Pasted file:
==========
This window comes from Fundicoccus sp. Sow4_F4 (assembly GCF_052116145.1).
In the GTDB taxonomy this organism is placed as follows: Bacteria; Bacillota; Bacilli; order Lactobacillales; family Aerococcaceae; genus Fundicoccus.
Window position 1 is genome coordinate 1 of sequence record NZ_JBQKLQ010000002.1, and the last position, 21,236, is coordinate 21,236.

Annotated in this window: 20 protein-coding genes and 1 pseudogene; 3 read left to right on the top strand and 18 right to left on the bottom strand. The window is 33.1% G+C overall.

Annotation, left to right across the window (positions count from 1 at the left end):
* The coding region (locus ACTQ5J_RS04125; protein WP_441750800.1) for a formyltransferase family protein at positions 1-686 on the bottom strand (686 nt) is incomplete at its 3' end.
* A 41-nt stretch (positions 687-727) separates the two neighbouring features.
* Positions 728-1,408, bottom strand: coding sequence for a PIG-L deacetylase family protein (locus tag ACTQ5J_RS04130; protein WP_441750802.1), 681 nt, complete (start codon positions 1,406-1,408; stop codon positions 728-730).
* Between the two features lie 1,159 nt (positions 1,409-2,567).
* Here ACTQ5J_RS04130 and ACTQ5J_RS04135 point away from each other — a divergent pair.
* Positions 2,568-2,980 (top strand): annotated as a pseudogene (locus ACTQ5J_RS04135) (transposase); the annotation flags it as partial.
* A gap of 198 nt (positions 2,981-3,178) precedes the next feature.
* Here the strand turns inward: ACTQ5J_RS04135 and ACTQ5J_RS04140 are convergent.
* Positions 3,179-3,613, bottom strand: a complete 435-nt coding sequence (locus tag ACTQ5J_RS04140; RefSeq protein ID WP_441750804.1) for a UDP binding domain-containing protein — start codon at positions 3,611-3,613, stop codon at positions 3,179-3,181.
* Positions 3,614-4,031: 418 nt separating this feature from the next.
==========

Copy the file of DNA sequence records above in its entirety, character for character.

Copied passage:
This window comes from Fundicoccus sp. Sow4_F4 (assembly GCF_052116145.1).
In the GTDB taxonomy this organism is placed as follows: Bacteria; Bacillota; Bacilli; order Lactobacillales; family Aerococcaceae; genus Fundicoccus.
Window position 1 is genome coordinate 1 of sequence record NZ_JBQKLQ010000002.1, and the last position, 21,236, is coordinate 21,236.

Annotated in this window: 20 protein-coding genes and 1 pseudogene; 3 read left to right on the top strand and 18 right to left on the bottom strand. The window is 33.1% G+C overall.

Annotation, left to right across the window (positions count from 1 at the left end):
* The coding region (locus ACTQ5J_RS04125; protein WP_441750800.1) for a formyltransferase family protein at positions 1-686 on the bottom strand (686 nt) is incomplete at its 3' end.
* A 41-nt stretch (positions 687-727) separates the two neighbouring features.
* Positions 728-1,408, bottom strand: coding sequence for a PIG-L deacetylase family protein (locus tag ACTQ5J_RS04130; protein WP_441750802.1), 681 nt, complete (start codon positions 1,406-1,408; stop codon positions 728-730).
* Between the two features lie 1,159 nt (positions 1,409-2,567).
* Here ACTQ5J_RS04130 and ACTQ5J_RS04135 point away from each other — a divergent pair.
* Positions 2,568-2,980 (top strand): annotated as a pseudogene (locus ACTQ5J_RS04135) (transposase); the annotation flags it as partial.
* A gap of 198 nt (positions 2,981-3,178) precedes the next feature.
* Here the strand turns inward: ACTQ5J_RS04135 and ACTQ5J_RS04140 are convergent.
* Positions 3,179-3,613, bottom strand: a complete 435-nt coding sequence (locus tag ACTQ5J_RS04140; RefSeq protein ID WP_441750804.1) for a UDP binding domain-containing protein — start codon at positions 3,611-3,613, stop codon at positions 3,179-3,181.
* Positions 3,614-4,031: 418 nt separating this feature from the next.